Managing podiatry practice is a challenging feat. From juggling patient appointments to staying up-to-date on the latest billing codes, there’s always too much to do. There is one area that can’t be neglected is billing. To keep your practice afloat accurate billing is essential for ensuring compliance with all reporting requirements.
Unfortunately, billing errors are all too common in the podiatry industry. The World Health Organization estimates that over US$400 billion is wasted annually due to billing errors and healthcare fraud. The problem is that many podiatrists lack the formal training and resources needed to master the complex billing world. As a result, they rely on ad hoc, informal on-the-job education. This can be a risky proposition, especially for podiatrists who claim from insurance. It is a daunting task to stay abreast with the latest billing practices and billing codes.
Podiatrists are healthcare professionals who walk a fine line regarding billing. On the one hand, they need to ensure that they accurately report on the services they provide to their patients. On the other hand, they must refrain from charging their patients or making claims not covered by insurance. This is where CPT and ICD-10 codes come in.
CPT codes are used to identify the specific services that a podiatrist provides, while ICD-10 codes are used to classify the patient’s diagnosis. By accurately reporting on these codes, quicker claim processing can be ensured.
Podiatrists in the US are furthermore required to adhere to three additional unique requirements in addition to the standard medical coding and billing rules:
- Claims involving challenging conditions: These claims should include information about the condition’s severity and the doctor who made the diagnosis.
- The type of the service: Only if the non-covered services were carried out by will they be compensated.
- Payments integral to a covered procedure: Even if the incidental service is excluded, payments may still be made for services essential to a covered procedure.
General Guidelines Cheat Sheet for Podiatry Billing and Coding:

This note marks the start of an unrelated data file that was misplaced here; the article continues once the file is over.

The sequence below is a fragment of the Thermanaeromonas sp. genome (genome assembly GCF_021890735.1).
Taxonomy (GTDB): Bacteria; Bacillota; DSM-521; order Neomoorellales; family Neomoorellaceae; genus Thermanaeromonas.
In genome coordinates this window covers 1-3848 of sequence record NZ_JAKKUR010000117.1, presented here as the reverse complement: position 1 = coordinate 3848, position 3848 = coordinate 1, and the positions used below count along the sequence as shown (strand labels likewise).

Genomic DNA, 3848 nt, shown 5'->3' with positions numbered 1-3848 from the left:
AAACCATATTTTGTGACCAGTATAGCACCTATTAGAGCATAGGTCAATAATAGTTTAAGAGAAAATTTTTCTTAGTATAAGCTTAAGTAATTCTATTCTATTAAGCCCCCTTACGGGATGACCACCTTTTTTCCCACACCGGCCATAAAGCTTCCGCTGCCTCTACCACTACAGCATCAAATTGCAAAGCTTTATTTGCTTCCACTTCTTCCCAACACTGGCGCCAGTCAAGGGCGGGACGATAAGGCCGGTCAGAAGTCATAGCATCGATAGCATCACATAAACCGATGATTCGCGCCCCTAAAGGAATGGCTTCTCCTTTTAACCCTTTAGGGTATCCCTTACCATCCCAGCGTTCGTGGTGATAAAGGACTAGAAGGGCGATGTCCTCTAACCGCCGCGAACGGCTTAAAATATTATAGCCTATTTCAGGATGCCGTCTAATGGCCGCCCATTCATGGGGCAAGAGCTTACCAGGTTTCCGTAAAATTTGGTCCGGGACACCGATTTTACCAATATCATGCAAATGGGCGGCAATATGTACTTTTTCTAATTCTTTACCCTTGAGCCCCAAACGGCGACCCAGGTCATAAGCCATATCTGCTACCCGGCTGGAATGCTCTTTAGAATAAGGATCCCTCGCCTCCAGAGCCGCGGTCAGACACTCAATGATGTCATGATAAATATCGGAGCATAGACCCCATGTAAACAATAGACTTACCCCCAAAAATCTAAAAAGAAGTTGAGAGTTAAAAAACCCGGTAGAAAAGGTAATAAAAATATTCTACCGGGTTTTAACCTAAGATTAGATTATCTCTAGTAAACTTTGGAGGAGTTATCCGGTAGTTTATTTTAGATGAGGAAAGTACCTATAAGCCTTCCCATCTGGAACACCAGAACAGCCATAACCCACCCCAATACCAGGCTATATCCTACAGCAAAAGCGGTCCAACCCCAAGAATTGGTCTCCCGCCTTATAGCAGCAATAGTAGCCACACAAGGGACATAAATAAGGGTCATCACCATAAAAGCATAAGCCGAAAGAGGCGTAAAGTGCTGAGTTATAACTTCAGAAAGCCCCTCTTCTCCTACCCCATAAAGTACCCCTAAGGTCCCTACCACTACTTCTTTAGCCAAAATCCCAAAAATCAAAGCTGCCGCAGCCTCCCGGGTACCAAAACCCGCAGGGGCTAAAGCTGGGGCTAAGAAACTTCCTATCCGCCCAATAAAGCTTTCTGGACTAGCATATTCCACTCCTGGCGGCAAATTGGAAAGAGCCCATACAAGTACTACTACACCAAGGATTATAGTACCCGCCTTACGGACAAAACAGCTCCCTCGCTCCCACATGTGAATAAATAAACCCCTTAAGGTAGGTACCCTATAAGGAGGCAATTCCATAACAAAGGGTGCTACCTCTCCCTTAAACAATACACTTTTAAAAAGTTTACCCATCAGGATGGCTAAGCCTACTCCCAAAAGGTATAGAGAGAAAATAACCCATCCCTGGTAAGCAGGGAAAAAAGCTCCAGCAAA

- CPT code 11721 (Covered Nail Debridement 6 or more) requires Q8 modifier (for routine check-up) with systemic conditions which is medically necessary to be reimbursed by Medicare but only six times in a year.
- Podiatry modifiers include T1 to T9 modifiers (Toe modifiers) except for CPT code 97598, 11720 and 11721, in which case use of this modifier will result in denials.
- HCPCS code J3301, J1100 (injection procedures) are used frequently in Podiatry Billing also providing significant amount of revenue to providers
76881 for ultrasound, extremity, nonvascular, real-time with image documentation.
- 76882 for limited ultrasound, extremity, non-vascular, real time with image documentation.
- 93922 for non-invasive physiologic studies of upper or lower extremity arteries, single level, bilateral.
- 93926 for duplex scan of lower extremity arteries or arterial bypass grafts.
- 20552 for injections(s), single to multiple trigger point(s) one or two muscle(s).
- 20553 for injections(s), single to multiple trigger point(s) three or more muscle(s).
- 20605 for arthrocentesis, aspiration and/or injections.
- 20610 for arthrocentesis, aspiration and/or injection.
Outsource podiatry billing
Outsource podiatry billing and coding services with QWay Healthcare to ensure that your revenue operations are optimized as our teams stay up to date with the latest updates in podiatry coding which is essential for accurate billing and reimbursement. As the field of anesthesia continues to evolve, being aware of new codes, guidelines, and documentation requirements will ensure compliance and optimize revenue for podiatry providers and medical coders.